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The Basics of Low-Fat Baking

Everyone loves yummy, buttery baked goods, but for those who are trying to stick to a diet or must adhere to certain dietary restrictions for health reasons, eating high-fat, high-sugar cakes, cookies, pies, and other goodies is simply out of the question. That means many people simply avoid these foods altogether or eat them much less often then they would prefer.

However, a trip around the grocery store might convince you that not all delicious baked items need to contain lots of calories, sugar, and saturated fats. Just browse the selection of low-fat favorites and you’ll see that there are many options. And while some of these lower fat foods simply aren’t very good, many of them are just divine and you’d be hard-pressed to tell the difference between them and the high-fat stuff.

If you enjoy baking at home but have avoided doing so because you’re on a diet or have undergone a lifestyle change when it comes to eating, there are a number of tricks you can use to keep your creations healthy. You may not like the end result of all of them, but if you experiment in your own kitchen with ways to make your desserts and baked items healthier, no doubt you’ll discover some methods that produce the end result you seek.

Sugar Substitutes

Obviously, sugar is one of the ingredients that is responsible for the many calories in your favorite cake, muffin, or other baked item. Sugar provides empty calories and no vitamins or minerals to go along with that wonderful sweetness.

If you’re watching your sugar intake, however, you know that there are myriad sugar substitutes on the market. But baking with sugar substitutes can be tricky. Sugar substitutes are best used in recipes where sugar functions simply as a sweetener, not as a main ingredient.

The biggest problem is, however, that sugar substitutes do not act like sugar, so things that you might expect to happen in your baked goods simply won’t if you use a substitute. For example, sugar provides volume, moisture, color, and texture, but substitutes do not. Furthermore, prolonged cooking of the sugar substitute often results in a bitter aftertaste.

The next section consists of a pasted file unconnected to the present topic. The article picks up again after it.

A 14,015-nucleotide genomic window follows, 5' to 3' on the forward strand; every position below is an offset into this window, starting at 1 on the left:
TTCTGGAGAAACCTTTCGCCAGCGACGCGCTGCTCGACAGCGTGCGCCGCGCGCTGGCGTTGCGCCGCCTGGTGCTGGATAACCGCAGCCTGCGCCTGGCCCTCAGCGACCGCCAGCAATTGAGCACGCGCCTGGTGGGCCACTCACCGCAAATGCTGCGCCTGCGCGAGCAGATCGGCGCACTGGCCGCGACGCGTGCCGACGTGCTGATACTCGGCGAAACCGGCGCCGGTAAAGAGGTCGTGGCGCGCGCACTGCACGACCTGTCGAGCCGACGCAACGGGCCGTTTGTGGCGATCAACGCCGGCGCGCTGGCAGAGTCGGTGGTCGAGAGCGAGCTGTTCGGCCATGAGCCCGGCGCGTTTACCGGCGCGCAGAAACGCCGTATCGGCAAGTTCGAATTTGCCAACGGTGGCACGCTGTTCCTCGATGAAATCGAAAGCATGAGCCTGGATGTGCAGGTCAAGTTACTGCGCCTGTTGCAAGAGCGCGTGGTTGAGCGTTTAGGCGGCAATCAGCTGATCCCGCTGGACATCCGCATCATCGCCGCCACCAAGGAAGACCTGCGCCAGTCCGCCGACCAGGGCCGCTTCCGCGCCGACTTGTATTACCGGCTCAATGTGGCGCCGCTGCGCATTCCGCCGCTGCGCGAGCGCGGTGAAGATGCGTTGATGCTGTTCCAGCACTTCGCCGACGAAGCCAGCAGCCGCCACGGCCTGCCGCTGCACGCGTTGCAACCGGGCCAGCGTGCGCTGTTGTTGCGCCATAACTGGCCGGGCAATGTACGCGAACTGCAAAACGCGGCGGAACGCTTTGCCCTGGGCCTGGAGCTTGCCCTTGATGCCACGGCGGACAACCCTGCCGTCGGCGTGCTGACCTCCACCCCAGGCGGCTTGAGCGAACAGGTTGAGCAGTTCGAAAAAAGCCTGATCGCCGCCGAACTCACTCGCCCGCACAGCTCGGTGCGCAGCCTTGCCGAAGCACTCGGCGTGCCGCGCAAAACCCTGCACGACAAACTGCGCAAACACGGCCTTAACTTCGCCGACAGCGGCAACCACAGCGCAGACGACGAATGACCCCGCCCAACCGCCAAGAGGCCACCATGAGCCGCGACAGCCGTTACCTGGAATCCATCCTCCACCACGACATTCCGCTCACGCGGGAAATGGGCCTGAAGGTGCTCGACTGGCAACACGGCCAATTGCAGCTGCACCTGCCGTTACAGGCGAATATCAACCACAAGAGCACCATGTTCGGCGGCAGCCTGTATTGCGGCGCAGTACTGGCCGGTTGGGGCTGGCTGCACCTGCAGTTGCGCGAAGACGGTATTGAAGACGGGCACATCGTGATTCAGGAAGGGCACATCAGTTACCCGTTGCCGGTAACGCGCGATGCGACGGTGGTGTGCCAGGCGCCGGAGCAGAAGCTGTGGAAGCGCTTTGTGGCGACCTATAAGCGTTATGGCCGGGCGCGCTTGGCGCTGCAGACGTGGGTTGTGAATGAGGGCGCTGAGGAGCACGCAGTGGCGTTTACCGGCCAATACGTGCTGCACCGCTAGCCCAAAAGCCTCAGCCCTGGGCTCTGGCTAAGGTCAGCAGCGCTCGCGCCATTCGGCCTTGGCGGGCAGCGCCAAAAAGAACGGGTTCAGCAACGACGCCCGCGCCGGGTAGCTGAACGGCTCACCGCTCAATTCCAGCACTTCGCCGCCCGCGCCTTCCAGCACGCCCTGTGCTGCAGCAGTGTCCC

If you must use the substitute, consider using half real sugar and half substitute for better results. (Be sure to look for the substitution guide on the package.) You’ll still be cutting calories substantially. To make up for what the substitute lacks, use flavor enhancers (lemon vest, vanilla or almond flavoring), experiment with spices (cinnamon, nutmeg, ginger), or top your cupcakes or coffeecakes with a fruit spread. To add volume, whisk egg whites and use those instead of whole eggs. And to add sweetness, use fruit juices in place of water or add small, dried fruits to the recipes.

Other Substitutions

There are myriad other ways to lower the fat and sugar content in most basic baked goods. Some are as simple as having the right items on hand while others might demand a bit of creativity.

In most recipes, butter and oil can be replaced by items like applesauce or yogurt. Though that might seem strange, these items add moisture and a great taste to many baked goods. Some cooks even opt for flavored yogurts (i.e. cherry or banana for your chocolate cake recipe) to add a new twist to old favorites. The texture will be different and you may have to experiment with measurements but the end result is generally very good.

Using an egg substitute instead of eggs will also help you to reduce the fat in your baking recipes. Egg substitute does little to alter the flavor of a recipe (you shouldn’t be able to taste the difference). You can also substitute low-fat versions of certain items for the full-fat kind. Cream cheese, for example, comes in three varieties: regular, 1/3 less fat, and fat-free. The low-fat variety offers 10 less calories per tablespoon; the fat-free has 30 less calories for each tablespoon. These days, you can also find fat-free evaporated milk, which you can use in place of the regular kind and see little or no difference.

If you’re making pies, remember that the crust is usually the biggest culprit when it comes to fat and calories. Instead of using a standard pastry-type crust, opt for making a graham cracker crust. You can mix it with a few pecans or walnuts, add some cinnamon, or doctor it up in a variety of other ways for a more interesting taste.

Most of all, be bold and experiment! With a little imagination and ingenuity, you’re sure to find a number of ways to make your favorite baked goods healthier yet still delicious.